Noted by a plugged-in reader last week, San Francisco’s Department of Building Inspection and the San Francisco Planning Department have just suspended the building permit for the conversion of 1049 Market Street from its current illegal residential use in order “to enable the City to obtain additional details about the building’s historic and current occupancies.”
On the radar of the Department of Building Inspection since at least 2007, around half the 75 units within the Mid-Market building between Sixth and Seventh Streets lack windows and are not code compliant for residential use but have been illegally rented to artists and others as “live-work” spaces for over a decade, as have the majority of other units within the building which have windows but were never legally converted from office to residential use.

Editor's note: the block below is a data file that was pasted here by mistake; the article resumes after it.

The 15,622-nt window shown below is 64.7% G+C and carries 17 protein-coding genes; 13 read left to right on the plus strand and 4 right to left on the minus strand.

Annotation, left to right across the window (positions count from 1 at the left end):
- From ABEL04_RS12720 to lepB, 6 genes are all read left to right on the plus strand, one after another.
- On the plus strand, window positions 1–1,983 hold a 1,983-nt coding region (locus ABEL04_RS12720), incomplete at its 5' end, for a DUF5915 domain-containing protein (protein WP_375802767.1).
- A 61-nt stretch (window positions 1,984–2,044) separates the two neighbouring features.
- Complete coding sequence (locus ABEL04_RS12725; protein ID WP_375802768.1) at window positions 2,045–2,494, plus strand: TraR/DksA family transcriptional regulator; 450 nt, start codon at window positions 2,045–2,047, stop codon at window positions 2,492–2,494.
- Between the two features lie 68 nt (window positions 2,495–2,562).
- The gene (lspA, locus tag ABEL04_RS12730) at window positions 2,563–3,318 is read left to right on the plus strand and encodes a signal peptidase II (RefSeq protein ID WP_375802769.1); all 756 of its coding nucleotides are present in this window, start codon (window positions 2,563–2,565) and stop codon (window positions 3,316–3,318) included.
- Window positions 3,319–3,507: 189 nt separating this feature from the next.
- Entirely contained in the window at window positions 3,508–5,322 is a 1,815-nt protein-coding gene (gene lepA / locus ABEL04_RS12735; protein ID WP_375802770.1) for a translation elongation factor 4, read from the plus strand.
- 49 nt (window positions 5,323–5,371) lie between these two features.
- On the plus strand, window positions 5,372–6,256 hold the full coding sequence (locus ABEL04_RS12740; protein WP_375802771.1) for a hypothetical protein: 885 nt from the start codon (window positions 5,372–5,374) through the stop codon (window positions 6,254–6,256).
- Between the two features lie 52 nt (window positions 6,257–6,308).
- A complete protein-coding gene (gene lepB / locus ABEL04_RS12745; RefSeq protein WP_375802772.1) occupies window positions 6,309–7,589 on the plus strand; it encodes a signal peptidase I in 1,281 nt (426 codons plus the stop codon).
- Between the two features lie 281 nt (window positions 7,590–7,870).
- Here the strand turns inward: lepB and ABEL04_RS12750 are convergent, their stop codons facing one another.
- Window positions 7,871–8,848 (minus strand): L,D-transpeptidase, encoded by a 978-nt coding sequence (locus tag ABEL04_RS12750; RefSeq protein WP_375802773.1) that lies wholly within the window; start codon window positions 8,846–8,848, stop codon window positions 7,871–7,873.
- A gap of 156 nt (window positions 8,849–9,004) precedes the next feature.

“We clearly need to investigate further the recent residential occupancy of this building,” said John Rahaim, Director of Planning. “Given the apparent long-term residential uses of the building, the owners may be required to undergo additional Planning Department review and public hearings, and to pay impact fees if they want to pursue the eviction of the tenants and establish an office building.”
San Francisco’s Building Inspection Department issued a notice to the owners of 1049 Market Street to either legalize the building or clear the building of residential tenants a few months ago, at which point eviction notices were prepared and served.
The building’s former owners had filed a permit to legalize the building for residential use two years ago but never commenced the conversion and the building’s new owners have decided it makes more economic sense to convert the Mid-Market building back to office use.